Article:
Mahatma Gandhi said: “Live simply so that others may simply live”. To live simply was the way of being for many cultures in the past, both in the East and West; to live in harmony with nature and its cycles, and to take only from the earth that which was absolutely necessary. In a society where there is over-consumption and very little recycling, many of us are recognizing the truth of Ghandi’s wisdom, but don’t know how or where to begin making a change.
Perhaps it is appropriate to define waste. Waste is a relative term and what may be considered waste to one person, may be thought to be a requisite for another, for example daily exercise and meditation.
Waste can be defined as that which is in excess of what is really necessary. For example, that extra pair of shoes or handbag – did I really need to buy them?
Waste is greed – that extra slice of chocolate cake or portion of French-fries. Did they really add to the fullness of my appetite, or just to my already growing flab? Waste is Ego – believing that since I can afford more, so I have the right to waste what I already have. Waste can also be applicable to non-material things such as time, breath and thoughts; our most precious assets. How much time did I waste on the phone gossiping, or how much energy did I waste shopping for that perfect outfit just because the ego wasn’t quite satisfied?
To live simply is about learning the true meaning of contentment, humility and self-respect. Although the Mahatma was mocked by some for his simple lifestyle and appearance – for to them it represented impoverishment – he looked them straight in the eyes with a smile and a confidence that made them redefine poverty.
It seems that the more people have, the more worry and insecurity they feel. There is a certain freedom that comes from owning little and having to manage less. An abundant life is not about having more but about living better.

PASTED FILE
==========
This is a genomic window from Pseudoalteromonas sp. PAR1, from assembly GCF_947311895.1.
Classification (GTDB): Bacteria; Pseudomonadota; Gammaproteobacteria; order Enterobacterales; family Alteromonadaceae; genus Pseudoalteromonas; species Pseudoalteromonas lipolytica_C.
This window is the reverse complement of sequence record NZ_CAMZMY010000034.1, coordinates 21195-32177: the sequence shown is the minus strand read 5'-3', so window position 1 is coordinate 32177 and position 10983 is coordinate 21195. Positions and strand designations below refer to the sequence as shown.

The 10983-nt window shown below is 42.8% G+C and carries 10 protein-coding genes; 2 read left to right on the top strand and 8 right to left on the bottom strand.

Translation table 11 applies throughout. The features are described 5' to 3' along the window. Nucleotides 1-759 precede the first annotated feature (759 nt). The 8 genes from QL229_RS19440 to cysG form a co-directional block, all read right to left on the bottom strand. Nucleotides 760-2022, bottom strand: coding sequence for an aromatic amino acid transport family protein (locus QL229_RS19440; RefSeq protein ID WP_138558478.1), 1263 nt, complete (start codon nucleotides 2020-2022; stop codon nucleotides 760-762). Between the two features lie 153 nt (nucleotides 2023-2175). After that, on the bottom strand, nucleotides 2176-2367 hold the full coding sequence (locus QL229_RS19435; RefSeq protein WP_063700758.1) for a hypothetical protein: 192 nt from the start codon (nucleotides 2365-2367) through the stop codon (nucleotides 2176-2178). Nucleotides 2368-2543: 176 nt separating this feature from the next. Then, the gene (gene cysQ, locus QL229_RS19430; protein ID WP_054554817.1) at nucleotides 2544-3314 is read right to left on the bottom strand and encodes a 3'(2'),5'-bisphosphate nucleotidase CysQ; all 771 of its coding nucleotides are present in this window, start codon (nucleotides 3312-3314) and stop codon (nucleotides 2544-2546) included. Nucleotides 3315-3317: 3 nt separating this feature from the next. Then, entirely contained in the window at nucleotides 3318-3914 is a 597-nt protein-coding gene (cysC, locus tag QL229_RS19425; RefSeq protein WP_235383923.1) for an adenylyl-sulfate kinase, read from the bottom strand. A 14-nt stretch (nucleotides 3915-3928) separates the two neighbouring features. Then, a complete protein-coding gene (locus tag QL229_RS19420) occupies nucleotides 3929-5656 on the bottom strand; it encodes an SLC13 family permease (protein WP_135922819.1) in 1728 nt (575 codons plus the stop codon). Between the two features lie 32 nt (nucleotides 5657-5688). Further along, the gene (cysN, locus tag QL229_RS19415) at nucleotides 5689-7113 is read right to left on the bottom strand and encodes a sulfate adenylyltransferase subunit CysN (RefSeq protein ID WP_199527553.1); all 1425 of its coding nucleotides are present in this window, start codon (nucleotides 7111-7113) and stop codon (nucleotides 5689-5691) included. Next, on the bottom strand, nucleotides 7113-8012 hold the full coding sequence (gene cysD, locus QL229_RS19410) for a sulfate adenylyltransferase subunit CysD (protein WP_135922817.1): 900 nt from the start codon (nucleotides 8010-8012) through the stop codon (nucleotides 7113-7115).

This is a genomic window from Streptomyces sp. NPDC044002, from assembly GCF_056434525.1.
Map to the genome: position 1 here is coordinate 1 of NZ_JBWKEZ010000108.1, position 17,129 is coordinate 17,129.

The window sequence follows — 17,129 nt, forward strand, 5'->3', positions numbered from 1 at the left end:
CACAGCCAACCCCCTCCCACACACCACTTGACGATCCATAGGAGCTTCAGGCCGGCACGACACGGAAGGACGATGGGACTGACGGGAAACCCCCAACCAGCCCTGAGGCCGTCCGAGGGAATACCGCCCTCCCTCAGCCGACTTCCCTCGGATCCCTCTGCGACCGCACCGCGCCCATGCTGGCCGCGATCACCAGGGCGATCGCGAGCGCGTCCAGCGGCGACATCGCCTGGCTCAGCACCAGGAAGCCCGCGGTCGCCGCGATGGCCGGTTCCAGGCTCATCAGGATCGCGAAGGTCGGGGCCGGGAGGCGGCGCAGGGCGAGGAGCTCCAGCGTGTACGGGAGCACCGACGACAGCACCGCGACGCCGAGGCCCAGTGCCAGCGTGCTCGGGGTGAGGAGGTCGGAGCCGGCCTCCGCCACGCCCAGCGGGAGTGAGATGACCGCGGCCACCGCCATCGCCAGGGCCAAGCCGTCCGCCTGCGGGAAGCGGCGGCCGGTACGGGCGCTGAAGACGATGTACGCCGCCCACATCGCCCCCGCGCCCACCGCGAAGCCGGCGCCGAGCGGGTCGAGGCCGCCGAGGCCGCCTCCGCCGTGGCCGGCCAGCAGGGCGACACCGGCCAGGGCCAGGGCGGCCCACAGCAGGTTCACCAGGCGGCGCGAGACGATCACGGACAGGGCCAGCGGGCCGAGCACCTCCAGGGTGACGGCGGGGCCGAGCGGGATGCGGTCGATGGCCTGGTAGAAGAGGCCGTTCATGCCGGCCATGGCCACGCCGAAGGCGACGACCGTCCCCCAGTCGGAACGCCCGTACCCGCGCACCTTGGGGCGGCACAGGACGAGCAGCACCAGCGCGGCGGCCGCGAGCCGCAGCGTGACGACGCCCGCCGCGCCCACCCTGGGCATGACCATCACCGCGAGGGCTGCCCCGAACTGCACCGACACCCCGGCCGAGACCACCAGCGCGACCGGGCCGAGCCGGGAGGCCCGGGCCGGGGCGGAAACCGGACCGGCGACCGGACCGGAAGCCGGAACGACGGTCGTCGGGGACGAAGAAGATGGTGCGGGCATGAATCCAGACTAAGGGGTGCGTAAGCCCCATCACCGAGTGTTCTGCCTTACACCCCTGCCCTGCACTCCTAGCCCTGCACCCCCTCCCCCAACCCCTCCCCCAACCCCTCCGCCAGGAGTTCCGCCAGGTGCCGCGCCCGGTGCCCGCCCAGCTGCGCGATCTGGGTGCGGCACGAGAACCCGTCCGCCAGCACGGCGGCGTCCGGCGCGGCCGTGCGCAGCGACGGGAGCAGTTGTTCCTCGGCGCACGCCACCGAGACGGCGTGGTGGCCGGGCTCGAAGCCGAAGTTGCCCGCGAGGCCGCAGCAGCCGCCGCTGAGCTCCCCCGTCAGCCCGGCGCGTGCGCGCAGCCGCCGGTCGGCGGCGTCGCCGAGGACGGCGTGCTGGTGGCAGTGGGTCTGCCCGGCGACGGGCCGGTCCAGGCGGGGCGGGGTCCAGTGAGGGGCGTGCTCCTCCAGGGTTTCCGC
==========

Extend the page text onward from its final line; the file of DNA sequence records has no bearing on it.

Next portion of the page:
Imagine globe-trotting with five suitcases and then again imagine globe-trotting with a simple back pack. The sense of freedom that comes from carrying less means you have more flexibility and more fun!
As I sit on this little mountain top in India it simply reinforces the fact that people can not only survive, but thrive very happily with very little. Although on this picturesque peak there are the affluent with their monster houses, there are also the ‘poor’ villagers who have a rich smile on their faces that people in the West would die for.
Being caught up in excesses is a lot like being caught up in a web of our own making… it may look pretty awesome, even a work of art, but in reality it’s a trap. We get caught up in the allure and glamour of all that we own and possess only to find that we are being consumed by our own creation. It is only a matter of time before we ‘wake up’ and exclaim: ‘I want to be free!’
Another important aspect is that of the karma we create as we use the world’s resources. As we consume more, it means others are being deprived. Thus if I take something and I don’t appreciate it, value it or use it in the right way, then I am adding more to the burden of my own karma.
It’s time… to live more simply and in harmony with the world and others? Consider, is adding to my possessions adding to my peace and happiness? The truth is that the less I consume, the more content I feel. Living simply means more than simply living.
Share these thoughts! ‘It’s Time…’ is spreading far and wide! Feel free to forward this wisdom, but to avoid any karmic rebound, please acknowledge its source – ‘It’s Time…’ by Aruna Ladva, BK Publications London